Roubini, speaking on CNBC's "Squawk Box Europe," said that with oil possibly climbing toward $100 a barrel towards the end of this year, long-term interest rates rising, big budget deficits and unemployment likely reaching 11 percent in the US and around 10 percent in Europe, we could see another dip in economic activity.
And, of course, the bad economy would affect company earnings. While the markets has priced in a fast V-shaped recovery, Roubini sees poor earnings prospects at companies and expects many companies to surprises on the downside. With such poor prospects, he believes "there's going to be a significant market correction for equities, for commodities and even for credit."
What I find quite interesting in this recession is that unemployment is sometimes being treated as a leading, not a lagging indicator, as is usually the case. Roubini, too, said "recovery signs should come from unemployment," among the other usual suspects such as housing, industrial production, sales and consumption data.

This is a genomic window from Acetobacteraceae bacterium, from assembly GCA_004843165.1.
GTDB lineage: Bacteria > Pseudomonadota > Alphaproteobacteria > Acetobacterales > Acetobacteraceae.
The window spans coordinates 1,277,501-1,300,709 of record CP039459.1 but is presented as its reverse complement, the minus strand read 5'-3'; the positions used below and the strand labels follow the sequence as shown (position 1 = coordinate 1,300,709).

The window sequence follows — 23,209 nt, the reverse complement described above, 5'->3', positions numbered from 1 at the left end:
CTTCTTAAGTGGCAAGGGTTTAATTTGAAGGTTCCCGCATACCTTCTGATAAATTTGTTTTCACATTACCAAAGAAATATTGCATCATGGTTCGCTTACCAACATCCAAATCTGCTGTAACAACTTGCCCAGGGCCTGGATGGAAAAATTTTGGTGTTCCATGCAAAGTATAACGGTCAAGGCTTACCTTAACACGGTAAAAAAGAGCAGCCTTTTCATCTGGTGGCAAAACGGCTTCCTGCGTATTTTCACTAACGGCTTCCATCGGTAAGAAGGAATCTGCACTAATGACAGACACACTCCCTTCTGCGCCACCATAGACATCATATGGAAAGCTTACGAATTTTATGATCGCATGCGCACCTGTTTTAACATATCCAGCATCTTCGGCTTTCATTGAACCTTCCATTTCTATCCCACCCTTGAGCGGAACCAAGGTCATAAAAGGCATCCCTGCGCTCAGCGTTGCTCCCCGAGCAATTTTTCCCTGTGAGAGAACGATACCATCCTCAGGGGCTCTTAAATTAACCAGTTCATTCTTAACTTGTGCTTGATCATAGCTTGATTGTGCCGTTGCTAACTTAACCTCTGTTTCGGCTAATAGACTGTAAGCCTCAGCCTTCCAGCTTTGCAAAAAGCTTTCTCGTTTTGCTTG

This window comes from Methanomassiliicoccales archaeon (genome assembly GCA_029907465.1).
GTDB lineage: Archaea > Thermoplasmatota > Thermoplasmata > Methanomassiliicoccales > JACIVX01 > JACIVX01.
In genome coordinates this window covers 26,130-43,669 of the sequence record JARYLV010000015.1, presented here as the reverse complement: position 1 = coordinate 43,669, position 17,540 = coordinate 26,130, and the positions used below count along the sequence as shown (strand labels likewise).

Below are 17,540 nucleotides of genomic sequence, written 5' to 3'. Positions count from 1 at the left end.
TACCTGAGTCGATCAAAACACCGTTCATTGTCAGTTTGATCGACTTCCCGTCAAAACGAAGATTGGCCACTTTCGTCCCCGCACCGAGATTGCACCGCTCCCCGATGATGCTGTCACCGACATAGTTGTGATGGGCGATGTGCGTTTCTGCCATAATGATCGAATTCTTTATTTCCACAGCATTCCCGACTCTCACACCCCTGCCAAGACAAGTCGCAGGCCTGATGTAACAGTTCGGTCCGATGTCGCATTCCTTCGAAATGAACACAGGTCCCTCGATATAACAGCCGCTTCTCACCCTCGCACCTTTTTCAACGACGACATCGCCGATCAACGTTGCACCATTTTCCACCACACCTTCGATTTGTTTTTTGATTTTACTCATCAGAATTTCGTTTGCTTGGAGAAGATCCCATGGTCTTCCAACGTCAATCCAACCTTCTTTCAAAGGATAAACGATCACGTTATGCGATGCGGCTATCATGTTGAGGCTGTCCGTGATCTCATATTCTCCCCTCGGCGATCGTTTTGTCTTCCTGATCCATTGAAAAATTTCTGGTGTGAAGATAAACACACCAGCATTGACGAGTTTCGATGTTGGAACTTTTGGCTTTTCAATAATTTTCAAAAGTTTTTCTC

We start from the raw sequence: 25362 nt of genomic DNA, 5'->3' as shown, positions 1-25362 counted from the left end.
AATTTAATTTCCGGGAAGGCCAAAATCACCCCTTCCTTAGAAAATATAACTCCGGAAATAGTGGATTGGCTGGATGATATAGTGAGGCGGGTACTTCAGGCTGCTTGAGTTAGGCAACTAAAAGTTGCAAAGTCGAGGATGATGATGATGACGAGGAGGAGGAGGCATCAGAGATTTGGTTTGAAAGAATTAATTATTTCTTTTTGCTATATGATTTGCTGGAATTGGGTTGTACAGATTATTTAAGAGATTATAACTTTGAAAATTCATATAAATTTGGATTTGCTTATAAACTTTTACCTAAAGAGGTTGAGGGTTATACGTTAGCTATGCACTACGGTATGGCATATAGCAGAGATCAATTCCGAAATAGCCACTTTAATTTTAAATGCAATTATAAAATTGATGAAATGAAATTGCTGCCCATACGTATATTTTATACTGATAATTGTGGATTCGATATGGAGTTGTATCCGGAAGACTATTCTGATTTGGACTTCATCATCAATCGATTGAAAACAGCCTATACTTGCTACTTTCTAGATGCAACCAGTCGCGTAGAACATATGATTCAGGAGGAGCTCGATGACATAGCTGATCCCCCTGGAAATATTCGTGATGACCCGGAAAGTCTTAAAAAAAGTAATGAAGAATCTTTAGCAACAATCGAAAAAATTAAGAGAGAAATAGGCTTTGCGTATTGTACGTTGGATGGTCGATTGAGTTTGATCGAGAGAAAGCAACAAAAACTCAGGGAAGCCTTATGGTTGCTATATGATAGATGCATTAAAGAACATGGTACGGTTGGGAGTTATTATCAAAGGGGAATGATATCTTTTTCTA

Just as General Electric Co. (GE) Vice Chairman John Rice told Bloomberg on Friday that he isn't seeing any green shoots such as increase in orders, Roubini also sees "more yellow weeds than green shoots." GE is often considered a proxy for the economy as the large conglomerate reaches many areas of the economy.
But Roubini's doom and gloom view doesn't stop with a possible double-dip. Even when the economy recovers, he says, it will be very weak because of the debt overhang in so many sectors, as well as the large budget deficits governments have taken on to stimulate their economies.
And joining others in the U.S. and around the world, Roubini warned about the dangers of protectionism.
It's interestingto note that while Roubini warns of double-dip recession and a market correction, multi-billionaire financier George Soros says the worst of the global economic crisis is over.